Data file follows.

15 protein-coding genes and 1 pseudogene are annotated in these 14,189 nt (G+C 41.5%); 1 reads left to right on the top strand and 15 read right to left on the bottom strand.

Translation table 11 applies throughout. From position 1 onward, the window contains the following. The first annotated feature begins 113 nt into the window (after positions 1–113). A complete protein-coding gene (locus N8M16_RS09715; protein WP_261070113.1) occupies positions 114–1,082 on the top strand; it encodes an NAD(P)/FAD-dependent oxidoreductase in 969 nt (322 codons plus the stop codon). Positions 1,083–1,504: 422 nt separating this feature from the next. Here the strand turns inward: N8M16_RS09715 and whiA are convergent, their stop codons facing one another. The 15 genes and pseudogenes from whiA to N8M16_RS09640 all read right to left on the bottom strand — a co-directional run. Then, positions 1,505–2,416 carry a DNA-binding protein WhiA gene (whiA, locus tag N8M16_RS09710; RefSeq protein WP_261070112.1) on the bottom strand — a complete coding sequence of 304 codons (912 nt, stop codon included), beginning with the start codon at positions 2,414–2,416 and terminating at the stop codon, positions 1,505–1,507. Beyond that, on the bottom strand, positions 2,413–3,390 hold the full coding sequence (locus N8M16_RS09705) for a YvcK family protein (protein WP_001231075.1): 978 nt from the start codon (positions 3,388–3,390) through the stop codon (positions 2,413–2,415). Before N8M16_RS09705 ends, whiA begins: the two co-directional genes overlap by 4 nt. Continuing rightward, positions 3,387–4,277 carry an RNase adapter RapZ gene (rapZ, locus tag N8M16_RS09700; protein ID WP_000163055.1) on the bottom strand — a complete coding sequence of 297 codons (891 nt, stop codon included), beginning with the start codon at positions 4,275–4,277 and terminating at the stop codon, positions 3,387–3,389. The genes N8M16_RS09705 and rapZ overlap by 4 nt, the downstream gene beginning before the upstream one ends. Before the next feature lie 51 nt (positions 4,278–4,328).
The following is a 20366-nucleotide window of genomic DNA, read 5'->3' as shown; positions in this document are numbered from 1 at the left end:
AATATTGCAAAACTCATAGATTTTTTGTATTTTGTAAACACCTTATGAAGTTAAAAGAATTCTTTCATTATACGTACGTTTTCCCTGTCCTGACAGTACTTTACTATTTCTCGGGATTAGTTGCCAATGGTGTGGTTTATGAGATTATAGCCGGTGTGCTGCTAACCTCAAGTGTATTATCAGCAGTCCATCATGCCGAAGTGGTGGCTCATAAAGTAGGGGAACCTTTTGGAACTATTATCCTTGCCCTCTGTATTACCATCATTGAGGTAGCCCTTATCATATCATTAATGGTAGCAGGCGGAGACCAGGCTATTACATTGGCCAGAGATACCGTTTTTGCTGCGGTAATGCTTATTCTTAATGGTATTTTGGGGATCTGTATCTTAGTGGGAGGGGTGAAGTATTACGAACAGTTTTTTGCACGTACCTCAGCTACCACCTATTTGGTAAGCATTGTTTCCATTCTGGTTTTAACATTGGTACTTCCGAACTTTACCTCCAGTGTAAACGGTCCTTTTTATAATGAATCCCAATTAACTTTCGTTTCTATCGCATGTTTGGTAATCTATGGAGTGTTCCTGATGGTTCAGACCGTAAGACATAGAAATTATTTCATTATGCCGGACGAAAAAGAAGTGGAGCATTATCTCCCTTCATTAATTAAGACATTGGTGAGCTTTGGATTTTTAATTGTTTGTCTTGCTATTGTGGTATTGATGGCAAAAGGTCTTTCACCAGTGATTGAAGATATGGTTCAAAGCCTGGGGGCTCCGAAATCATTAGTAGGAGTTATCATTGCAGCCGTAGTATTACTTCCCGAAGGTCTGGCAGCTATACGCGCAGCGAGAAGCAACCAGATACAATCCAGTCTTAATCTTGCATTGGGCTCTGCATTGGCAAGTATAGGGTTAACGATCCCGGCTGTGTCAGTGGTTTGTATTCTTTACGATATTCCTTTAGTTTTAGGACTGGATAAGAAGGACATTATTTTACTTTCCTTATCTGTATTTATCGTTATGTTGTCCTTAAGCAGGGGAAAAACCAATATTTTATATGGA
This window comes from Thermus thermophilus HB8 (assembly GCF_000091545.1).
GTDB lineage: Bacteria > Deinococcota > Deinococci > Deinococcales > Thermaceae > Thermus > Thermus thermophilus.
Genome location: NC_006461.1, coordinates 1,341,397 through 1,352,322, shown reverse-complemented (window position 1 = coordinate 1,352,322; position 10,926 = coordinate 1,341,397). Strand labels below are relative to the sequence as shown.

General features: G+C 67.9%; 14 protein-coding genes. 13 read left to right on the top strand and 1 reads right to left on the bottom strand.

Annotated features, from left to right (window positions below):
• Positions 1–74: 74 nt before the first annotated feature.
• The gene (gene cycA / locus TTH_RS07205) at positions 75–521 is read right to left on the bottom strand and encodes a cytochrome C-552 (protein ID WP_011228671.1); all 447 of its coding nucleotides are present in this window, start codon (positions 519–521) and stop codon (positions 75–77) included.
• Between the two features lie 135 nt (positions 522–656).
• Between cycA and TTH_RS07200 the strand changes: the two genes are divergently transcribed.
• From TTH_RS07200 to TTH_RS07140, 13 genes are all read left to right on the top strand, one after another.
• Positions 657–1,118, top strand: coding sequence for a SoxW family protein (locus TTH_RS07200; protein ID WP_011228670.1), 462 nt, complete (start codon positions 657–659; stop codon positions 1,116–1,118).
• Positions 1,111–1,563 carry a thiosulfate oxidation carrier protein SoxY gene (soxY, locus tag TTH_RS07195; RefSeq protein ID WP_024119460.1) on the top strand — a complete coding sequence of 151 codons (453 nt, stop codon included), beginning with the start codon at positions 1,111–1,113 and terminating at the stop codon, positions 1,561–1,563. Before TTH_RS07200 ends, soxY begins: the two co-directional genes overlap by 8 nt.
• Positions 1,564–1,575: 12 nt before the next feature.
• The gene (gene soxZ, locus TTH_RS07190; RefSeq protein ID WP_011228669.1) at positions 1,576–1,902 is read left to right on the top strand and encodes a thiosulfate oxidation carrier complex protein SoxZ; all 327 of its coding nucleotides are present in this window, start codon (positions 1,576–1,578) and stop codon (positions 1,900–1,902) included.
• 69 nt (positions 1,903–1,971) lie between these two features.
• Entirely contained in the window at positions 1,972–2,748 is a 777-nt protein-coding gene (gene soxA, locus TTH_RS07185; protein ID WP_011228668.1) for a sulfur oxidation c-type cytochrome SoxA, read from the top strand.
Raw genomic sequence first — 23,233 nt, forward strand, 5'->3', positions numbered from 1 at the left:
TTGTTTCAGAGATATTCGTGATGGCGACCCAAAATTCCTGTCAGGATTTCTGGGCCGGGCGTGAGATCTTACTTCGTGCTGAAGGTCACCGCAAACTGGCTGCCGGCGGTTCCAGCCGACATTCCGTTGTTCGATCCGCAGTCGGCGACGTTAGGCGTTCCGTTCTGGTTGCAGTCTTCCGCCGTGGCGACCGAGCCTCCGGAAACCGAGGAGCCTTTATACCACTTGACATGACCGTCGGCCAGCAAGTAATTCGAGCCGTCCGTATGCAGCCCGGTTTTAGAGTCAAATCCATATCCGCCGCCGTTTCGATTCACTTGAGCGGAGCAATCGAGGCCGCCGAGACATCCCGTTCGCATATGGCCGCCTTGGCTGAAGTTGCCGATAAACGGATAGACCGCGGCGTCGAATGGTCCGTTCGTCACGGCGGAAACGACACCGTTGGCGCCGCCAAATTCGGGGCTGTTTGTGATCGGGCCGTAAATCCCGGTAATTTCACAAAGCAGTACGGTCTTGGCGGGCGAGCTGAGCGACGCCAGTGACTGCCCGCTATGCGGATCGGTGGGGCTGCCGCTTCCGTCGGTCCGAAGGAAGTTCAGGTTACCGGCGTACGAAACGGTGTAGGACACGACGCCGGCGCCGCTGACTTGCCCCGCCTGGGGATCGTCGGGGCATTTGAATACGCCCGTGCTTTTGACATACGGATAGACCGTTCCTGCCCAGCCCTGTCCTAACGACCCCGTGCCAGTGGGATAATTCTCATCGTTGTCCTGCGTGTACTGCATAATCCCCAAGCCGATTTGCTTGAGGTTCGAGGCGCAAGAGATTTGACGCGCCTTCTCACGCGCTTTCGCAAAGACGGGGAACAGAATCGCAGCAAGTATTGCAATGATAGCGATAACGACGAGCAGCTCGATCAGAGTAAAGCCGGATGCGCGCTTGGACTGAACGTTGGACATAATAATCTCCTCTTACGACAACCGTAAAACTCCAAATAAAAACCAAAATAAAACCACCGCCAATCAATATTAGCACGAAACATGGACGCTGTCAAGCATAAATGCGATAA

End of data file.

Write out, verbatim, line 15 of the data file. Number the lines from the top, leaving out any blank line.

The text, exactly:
• Positions 657–1,118, top strand: coding sequence for a SoxW family protein (locus TTH_RS07200; protein ID WP_011228670.1), 462 nt, complete (start codon positions 657–659; stop codon positions 1,116–1,118).